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The T-Model is a model of grammar prevalent in the Principles and Parameters framework, which has the general structure in (i):

(i)			DS
		       /  \
		     PF	   LF

It is usually assumed that, in English, DS ( D-structure) is generated by rewrite rules, or is projected from the rules of X-bar theory, and obeys the conditions of theta-theory and the Extended Projection Principle. SS ( S-structure) is derived from DS by the repeated application of affect alpha (e.g. NP-movement and Wh-movement ), and must meet the demands of Case theory, and possibly Binding Theory. LF ( Logical Form) is derived from SS through the application of affect alpha (e.g QR, Wh-raising (see Wh-in-situ)), and is regarded as the interface with the conceptual system; possibly, LF obeys Binding Theory and is the locus of gamma-checking ( gamma-marking). PF is derived from SS and is considered the interface with the articulatory-perceptual system. Both PF and LF are subject to the principle of Full interpretation. The division of labor among the three syntactic levels of representation (DS, SS, LF) is subject to debate, and may vary across languages.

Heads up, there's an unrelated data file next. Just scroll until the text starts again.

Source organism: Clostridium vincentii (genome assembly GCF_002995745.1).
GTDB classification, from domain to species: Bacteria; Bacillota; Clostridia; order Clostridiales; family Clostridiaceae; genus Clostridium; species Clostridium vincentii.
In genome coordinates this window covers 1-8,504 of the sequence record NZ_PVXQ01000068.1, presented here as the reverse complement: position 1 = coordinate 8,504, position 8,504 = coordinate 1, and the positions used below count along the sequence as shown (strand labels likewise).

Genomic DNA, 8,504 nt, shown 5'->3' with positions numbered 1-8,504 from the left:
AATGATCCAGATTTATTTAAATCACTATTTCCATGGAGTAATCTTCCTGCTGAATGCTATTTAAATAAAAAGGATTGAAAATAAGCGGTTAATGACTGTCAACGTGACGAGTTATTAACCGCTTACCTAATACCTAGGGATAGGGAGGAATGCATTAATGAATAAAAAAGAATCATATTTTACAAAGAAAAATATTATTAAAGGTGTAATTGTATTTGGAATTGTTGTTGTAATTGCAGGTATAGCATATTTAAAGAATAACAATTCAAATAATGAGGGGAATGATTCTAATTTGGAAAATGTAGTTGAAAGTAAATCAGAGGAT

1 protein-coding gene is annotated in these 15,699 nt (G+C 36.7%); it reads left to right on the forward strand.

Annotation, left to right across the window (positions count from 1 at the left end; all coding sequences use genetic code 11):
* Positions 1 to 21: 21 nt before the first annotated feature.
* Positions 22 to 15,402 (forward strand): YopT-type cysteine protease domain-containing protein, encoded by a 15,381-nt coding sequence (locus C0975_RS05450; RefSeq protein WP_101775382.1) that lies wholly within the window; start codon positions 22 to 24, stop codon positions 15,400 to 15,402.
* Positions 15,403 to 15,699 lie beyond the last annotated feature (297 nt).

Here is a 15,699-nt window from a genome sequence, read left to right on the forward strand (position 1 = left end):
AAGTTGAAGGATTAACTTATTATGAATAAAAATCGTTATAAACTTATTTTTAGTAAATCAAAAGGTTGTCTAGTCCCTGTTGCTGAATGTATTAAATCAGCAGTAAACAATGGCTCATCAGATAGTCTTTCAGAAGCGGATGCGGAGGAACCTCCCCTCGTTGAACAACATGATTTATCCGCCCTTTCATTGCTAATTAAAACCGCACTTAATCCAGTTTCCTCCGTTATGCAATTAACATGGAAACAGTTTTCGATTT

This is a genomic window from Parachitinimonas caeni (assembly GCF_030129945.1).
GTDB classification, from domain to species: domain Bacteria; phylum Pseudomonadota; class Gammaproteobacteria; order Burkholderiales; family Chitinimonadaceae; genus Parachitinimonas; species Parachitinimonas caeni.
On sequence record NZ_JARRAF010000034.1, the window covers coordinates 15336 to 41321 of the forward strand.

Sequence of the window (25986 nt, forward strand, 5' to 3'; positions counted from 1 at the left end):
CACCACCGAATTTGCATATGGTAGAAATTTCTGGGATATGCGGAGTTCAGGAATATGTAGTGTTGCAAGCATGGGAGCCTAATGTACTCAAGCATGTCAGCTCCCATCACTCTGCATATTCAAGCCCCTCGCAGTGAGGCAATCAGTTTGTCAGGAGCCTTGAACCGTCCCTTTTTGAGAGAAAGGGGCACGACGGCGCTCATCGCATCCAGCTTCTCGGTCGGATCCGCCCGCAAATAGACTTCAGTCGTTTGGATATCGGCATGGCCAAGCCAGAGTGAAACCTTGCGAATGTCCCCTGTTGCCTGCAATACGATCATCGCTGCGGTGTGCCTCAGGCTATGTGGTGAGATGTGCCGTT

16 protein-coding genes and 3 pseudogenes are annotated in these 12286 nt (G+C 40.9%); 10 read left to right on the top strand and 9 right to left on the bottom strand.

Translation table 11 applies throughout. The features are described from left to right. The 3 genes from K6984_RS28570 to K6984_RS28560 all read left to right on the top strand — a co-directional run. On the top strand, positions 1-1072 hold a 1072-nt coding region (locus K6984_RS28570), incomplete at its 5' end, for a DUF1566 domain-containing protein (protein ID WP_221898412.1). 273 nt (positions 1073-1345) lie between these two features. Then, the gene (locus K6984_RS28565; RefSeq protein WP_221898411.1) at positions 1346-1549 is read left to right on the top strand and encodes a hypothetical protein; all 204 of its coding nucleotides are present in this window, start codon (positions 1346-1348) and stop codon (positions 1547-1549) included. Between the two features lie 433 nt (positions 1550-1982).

• Chomsky, N. 1993. A Minimalist Program for Linguistic Theory, MIT occasional papers in linguistics, 1-67. Reprinted in: Chomsky (1995).
  • Chomsky, N. 1986a. Knowledge of language: its nature, origin and use, Praeger, New York.
  • Chomsky, N. 1981. Lectures on Government and Binding, Foris, Dordrecht.
  • Haegeman, L. 1991. Introduction to Government and Binding Theory, Oxford, Blackwell.
  • Riemsdijk, H. van & E. Williams 1981. NP-structure, The Linguistic Review 1-2, 171-218
  • Riemsdijk, H. van and E. Williams 1986. Introduction to the theory of grammar, MIT Press, Cambridge, Mass.
  • Williams, E. 1986. A Reassignment of the Functions of LF, Linguistic Inquiry 17-2, 265-299
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